The use of a silicone boot orthosis on the speed and effort in walking in patients with lower motor neuron lesions.

Wright, PA (1), Morant, S.(1), Watts R.(2), Swain ID.(1),

The 10th World Congress of the International Society for Prosthetics & Orthotics, 1st-6th July 2001

(1)Department of Medical Physics and Biomedical Engineering, Salisbury District Hospital, Salisbury, Wilts SP2 8BJ

(2) Dorset Orthopaedics, Headland Park Industrial Estate, Ringwood, Hants,



Dorset Orthopaedics designed a silicone boot orthosis to maintain dorsiflexion of the foot during the swing phase of gait. These orthoses are custom made for each subject by casting the foot and ankle in a position of slight dorsiflexion. The orthosis is put on like a sock and is held in place by velcro fastening over the Achilles tendon.

Twelve subjects with lower motor neuron lesions were fitted with the orthoses walking speed and Physiological Cost Index (PCI), the effort involved in walking, measured and analysed by Wilcoxon Signed Ranks test, both initially and after six months use. In addition all subjects completed a questionnaire.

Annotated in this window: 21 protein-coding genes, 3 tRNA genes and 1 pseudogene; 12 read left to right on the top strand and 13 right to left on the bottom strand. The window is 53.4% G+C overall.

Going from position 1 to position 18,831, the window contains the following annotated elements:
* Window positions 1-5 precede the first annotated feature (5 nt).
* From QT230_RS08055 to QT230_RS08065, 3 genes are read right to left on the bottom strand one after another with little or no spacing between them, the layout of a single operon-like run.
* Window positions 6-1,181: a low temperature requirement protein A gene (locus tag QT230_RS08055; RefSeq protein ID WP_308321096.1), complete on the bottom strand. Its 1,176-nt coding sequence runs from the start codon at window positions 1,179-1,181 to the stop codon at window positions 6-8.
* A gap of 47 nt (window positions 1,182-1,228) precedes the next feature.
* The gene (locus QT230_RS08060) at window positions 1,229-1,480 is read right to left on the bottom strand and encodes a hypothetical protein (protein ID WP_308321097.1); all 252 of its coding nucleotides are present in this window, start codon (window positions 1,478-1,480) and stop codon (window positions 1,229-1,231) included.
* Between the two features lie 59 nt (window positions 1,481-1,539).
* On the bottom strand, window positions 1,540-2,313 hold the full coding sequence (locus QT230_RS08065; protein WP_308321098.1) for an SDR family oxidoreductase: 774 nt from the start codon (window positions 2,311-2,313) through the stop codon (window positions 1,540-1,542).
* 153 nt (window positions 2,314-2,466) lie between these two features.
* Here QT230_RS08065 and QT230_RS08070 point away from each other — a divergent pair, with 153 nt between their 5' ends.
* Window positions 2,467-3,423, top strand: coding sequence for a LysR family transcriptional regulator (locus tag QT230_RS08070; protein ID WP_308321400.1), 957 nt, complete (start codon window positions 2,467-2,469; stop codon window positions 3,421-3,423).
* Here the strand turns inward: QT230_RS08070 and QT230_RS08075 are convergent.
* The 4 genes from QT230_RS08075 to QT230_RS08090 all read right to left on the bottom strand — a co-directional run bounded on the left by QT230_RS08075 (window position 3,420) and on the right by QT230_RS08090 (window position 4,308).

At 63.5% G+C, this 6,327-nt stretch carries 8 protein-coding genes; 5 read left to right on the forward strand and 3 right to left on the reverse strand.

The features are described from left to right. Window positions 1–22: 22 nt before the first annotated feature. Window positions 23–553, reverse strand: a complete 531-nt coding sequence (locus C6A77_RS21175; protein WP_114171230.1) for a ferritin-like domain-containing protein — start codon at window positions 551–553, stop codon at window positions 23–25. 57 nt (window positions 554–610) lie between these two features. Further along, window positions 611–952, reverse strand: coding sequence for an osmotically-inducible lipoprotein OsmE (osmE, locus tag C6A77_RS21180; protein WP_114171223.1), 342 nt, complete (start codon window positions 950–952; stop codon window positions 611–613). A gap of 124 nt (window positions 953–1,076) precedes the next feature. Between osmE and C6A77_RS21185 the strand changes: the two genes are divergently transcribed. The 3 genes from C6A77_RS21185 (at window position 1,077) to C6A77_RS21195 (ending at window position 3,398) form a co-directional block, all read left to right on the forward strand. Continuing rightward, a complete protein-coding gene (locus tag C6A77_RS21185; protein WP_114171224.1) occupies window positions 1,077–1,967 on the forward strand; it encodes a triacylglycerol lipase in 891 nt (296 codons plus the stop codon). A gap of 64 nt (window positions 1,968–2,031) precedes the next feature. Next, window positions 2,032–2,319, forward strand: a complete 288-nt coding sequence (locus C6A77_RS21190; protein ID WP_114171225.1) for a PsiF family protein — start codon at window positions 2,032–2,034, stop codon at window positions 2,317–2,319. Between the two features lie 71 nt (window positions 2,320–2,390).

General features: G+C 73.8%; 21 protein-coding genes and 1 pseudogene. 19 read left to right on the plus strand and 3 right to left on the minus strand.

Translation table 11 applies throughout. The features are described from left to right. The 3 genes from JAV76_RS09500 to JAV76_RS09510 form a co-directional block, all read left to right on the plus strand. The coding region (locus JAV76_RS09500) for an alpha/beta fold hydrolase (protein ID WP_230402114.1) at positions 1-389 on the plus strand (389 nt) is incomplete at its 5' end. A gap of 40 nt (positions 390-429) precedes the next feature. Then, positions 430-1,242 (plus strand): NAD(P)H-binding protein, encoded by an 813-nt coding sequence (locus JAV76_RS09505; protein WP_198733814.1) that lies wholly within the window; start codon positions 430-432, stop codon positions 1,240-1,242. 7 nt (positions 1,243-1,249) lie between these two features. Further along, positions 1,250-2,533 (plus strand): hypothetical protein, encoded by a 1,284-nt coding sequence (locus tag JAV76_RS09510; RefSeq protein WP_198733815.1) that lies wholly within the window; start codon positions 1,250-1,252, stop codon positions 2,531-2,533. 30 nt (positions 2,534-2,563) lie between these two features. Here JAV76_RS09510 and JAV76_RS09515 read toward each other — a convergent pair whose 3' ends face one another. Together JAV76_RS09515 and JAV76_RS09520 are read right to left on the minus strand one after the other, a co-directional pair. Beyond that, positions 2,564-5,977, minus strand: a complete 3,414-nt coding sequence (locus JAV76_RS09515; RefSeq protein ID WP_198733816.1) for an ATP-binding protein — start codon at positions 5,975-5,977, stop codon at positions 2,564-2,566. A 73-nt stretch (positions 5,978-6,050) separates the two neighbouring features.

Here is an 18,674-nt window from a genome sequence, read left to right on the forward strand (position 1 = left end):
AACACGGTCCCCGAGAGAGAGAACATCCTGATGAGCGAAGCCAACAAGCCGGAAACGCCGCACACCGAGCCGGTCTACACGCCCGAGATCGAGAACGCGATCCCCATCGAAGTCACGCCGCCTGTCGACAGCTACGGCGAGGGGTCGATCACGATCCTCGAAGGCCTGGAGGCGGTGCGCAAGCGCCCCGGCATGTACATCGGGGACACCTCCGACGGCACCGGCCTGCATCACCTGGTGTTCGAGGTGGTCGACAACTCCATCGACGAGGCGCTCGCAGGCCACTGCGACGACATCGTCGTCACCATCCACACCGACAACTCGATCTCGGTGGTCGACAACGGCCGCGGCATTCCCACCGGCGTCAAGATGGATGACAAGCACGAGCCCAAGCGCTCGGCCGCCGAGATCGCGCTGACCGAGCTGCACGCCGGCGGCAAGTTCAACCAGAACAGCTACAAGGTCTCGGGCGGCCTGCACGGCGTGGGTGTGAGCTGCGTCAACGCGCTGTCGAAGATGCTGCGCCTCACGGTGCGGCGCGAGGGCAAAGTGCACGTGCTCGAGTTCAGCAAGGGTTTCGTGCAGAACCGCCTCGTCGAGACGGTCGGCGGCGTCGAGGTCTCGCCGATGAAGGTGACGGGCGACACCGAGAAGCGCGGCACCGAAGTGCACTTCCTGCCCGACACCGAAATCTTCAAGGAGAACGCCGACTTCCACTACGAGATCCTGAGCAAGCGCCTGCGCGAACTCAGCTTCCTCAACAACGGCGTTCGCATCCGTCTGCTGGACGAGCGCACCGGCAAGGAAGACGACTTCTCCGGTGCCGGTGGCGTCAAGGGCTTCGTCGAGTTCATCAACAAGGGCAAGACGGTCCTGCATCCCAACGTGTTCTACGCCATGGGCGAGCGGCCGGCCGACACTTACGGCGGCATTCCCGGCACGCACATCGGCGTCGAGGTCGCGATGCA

Comparison with and without the orthosis at the initial assessment showed the boot increased walking speed by 10% (p<0.01) and reduced PCI by 2%. Comparison of walking speed and PCI at the six month assessment with the orthosis compared to the initial assessment without the orthosis showed an increase in speed of 20% (p<0.02) and a reduction in PCI of 32% (p=0.02).

The questionnaire showed that the majority of subjects found the boot comfortable and all found the boot useful; five all the time, four most of the time and three sometimes. Six patients commented that they could walk further. The boot also had advantages over existing orthoses in that it could be worn without shoes and would fit into normal footwear, and its inherent flexibility ensures that it can provide support and stability without restricting active movement.